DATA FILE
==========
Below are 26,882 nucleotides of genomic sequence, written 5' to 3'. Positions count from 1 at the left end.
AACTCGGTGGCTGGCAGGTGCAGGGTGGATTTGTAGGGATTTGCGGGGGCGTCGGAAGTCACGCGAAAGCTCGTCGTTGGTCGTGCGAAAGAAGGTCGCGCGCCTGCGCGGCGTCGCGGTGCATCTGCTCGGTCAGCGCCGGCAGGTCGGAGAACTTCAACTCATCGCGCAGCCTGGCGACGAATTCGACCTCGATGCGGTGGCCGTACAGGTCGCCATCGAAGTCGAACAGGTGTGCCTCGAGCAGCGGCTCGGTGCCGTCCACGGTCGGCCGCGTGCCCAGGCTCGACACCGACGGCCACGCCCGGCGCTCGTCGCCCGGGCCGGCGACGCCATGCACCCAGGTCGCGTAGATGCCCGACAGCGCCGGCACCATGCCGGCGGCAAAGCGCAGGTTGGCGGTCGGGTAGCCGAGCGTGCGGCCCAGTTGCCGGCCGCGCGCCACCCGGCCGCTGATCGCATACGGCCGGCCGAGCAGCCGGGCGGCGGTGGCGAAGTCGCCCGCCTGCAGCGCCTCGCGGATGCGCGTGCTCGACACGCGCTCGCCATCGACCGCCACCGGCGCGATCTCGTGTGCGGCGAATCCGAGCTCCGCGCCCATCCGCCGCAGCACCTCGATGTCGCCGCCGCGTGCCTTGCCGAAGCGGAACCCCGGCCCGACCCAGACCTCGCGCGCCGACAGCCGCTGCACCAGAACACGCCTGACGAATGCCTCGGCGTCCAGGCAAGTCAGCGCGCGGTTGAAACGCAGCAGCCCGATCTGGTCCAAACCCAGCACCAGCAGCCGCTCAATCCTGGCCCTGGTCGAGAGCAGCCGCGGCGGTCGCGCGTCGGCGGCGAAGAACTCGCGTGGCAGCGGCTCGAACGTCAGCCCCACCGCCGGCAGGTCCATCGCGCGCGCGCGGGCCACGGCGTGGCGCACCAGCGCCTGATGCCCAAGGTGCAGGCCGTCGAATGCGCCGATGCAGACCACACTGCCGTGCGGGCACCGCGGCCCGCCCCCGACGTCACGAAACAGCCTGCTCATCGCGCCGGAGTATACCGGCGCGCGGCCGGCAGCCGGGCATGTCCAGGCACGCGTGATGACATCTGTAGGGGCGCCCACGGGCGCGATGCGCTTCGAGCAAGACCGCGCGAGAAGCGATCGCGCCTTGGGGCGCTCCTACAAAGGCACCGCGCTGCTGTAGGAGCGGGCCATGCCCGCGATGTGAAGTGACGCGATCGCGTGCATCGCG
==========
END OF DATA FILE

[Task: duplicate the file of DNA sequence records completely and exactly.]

Below are 26,882 nucleotides of genomic sequence, written 5' to 3'. Positions count from 1 at the left end.
AACTCGGTGGCTGGCAGGTGCAGGGTGGATTTGTAGGGATTTGCGGGGGCGTCGGAAGTCACGCGAAAGCTCGTCGTTGGTCGTGCGAAAGAAGGTCGCGCGCCTGCGCGGCGTCGCGGTGCATCTGCTCGGTCAGCGCCGGCAGGTCGGAGAACTTCAACTCATCGCGCAGCCTGGCGACGAATTCGACCTCGATGCGGTGGCCGTACAGGTCGCCATCGAAGTCGAACAGGTGTGCCTCGAGCAGCGGCTCGGTGCCGTCCACGGTCGGCCGCGTGCCCAGGCTCGACACCGACGGCCACGCCCGGCGCTCGTCGCCCGGGCCGGCGACGCCATGCACCCAGGTCGCGTAGATGCCCGACAGCGCCGGCACCATGCCGGCGGCAAAGCGCAGGTTGGCGGTCGGGTAGCCGAGCGTGCGGCCCAGTTGCCGGCCGCGCGCCACCCGGCCGCTGATCGCATACGGCCGGCCGAGCAGCCGGGCGGCGGTGGCGAAGTCGCCCGCCTGCAGCGCCTCGCGGATGCGCGTGCTCGACACGCGCTCGCCATCGACCGCCACCGGCGCGATCTCGTGTGCGGCGAATCCGAGCTCCGCGCCCATCCGCCGCAGCACCTCGATGTCGCCGCCGCGTGCCTTGCCGAAGCGGAACCCCGGCCCGACCCAGACCTCGCGCGCCGACAGCCGCTGCACCAGAACACGCCTGACGAATGCCTCGGCGTCCAGGCAAGTCAGCGCGCGGTTGAAACGCAGCAGCCCGATCTGGTCCAAACCCAGCACCAGCAGCCGCTCAATCCTGGCCCTGGTCGAGAGCAGCCGCGGCGGTCGCGCGTCGGCGGCGAAGAACTCGCGTGGCAGCGGCTCGAACGTCAGCCCCACCGCCGGCAGGTCCATCGCGCGCGCGCGGGCCACGGCGTGGCGCACCAGCGCCTGATGCCCAAGGTGCAGGCCGTCGAATGCGCCGATGCAGACCACACTGCCGTGCGGGCACCGCGGCCCGCCCCCGACGTCACGAAACAGCCTGCTCATCGCGCCGGAGTATACCGGCGCGCGGCCGGCAGCCGGGCATGTCCAGGCACGCGTGATGACATCTGTAGGGGCGCCCACGGGCGCGATGCGCTTCGAGCAAGACCGCGCGAGAAGCGATCGCGCCTTGGGGCGCTCCTACAAAGGCACCGCGCTGCTGTAGGAGCGGGCCATGCCCGCGATGTGAAGTGACGCGATCGCGTGCATCGCG